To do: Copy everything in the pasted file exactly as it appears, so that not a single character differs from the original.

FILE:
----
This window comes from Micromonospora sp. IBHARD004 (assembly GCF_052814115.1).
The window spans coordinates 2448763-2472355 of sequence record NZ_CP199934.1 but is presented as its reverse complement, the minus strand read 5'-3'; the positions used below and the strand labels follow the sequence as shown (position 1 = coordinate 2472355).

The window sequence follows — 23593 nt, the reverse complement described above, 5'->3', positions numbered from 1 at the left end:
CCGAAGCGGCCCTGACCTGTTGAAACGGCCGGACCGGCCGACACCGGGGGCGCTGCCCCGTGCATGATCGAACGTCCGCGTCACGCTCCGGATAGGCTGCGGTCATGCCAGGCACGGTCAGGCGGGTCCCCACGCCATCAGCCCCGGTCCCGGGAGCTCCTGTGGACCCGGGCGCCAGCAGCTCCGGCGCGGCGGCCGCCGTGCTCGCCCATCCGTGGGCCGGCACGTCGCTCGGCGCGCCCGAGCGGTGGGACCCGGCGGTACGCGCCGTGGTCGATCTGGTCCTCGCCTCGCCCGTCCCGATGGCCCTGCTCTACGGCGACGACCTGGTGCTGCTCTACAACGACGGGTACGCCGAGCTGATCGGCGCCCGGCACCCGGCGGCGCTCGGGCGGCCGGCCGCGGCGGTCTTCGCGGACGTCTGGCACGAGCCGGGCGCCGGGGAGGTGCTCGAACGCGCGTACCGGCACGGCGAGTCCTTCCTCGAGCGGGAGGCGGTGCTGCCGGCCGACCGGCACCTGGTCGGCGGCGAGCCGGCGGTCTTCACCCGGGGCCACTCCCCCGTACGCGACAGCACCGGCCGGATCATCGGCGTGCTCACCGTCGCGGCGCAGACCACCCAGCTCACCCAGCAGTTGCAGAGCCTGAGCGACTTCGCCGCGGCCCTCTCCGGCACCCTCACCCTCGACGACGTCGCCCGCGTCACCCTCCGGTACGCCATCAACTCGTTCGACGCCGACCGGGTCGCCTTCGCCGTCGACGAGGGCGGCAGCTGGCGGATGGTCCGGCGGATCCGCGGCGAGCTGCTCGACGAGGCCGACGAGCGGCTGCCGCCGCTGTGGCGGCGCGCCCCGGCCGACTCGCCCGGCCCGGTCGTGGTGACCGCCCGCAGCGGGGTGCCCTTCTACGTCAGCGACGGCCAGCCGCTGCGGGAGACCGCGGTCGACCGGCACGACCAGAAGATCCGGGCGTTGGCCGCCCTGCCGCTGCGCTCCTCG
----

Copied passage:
This window comes from Micromonospora sp. IBHARD004 (assembly GCF_052814115.1).
The window spans coordinates 2448763-2472355 of sequence record NZ_CP199934.1 but is presented as its reverse complement, the minus strand read 5'-3'; the positions used below and the strand labels follow the sequence as shown (position 1 = coordinate 2472355).

The window sequence follows — 23593 nt, the reverse complement described above, 5'->3', positions numbered from 1 at the left end:
CCGAAGCGGCCCTGACCTGTTGAAACGGCCGGACCGGCCGACACCGGGGGCGCTGCCCCGTGCATGATCGAACGTCCGCGTCACGCTCCGGATAGGCTGCGGTCATGCCAGGCACGGTCAGGCGGGTCCCCACGCCATCAGCCCCGGTCCCGGGAGCTCCTGTGGACCCGGGCGCCAGCAGCTCCGGCGCGGCGGCCGCCGTGCTCGCCCATCCGTGGGCCGGCACGTCGCTCGGCGCGCCCGAGCGGTGGGACCCGGCGGTACGCGCCGTGGTCGATCTGGTCCTCGCCTCGCCCGTCCCGATGGCCCTGCTCTACGGCGACGACCTGGTGCTGCTCTACAACGACGGGTACGCCGAGCTGATCGGCGCCCGGCACCCGGCGGCGCTCGGGCGGCCGGCCGCGGCGGTCTTCGCGGACGTCTGGCACGAGCCGGGCGCCGGGGAGGTGCTCGAACGCGCGTACCGGCACGGCGAGTCCTTCCTCGAGCGGGAGGCGGTGCTGCCGGCCGACCGGCACCTGGTCGGCGGCGAGCCGGCGGTCTTCACCCGGGGCCACTCCCCCGTACGCGACAGCACCGGCCGGATCATCGGCGTGCTCACCGTCGCGGCGCAGACCACCCAGCTCACCCAGCAGTTGCAGAGCCTGAGCGACTTCGCCGCGGCCCTCTCCGGCACCCTCACCCTCGACGACGTCGCCCGCGTCACCCTCCGGTACGCCATCAACTCGTTCGACGCCGACCGGGTCGCCTTCGCCGTCGACGAGGGCGGCAGCTGGCGGATGGTCCGGCGGATCCGCGGCGAGCTGCTCGACGAGGCCGACGAGCGGCTGCCGCCGCTGTGGCGGCGCGCCCCGGCCGACTCGCCCGGCCCGGTCGTGGTGACCGCCCGCAGCGGGGTGCCCTTCTACGTCAGCGACGGCCAGCCGCTGCGGGAGACCGCGGTCGACCGGCACGACCAGAAGATCCGGGCGTTGGCCGCCCTGCCGCTGCGCTCCTCG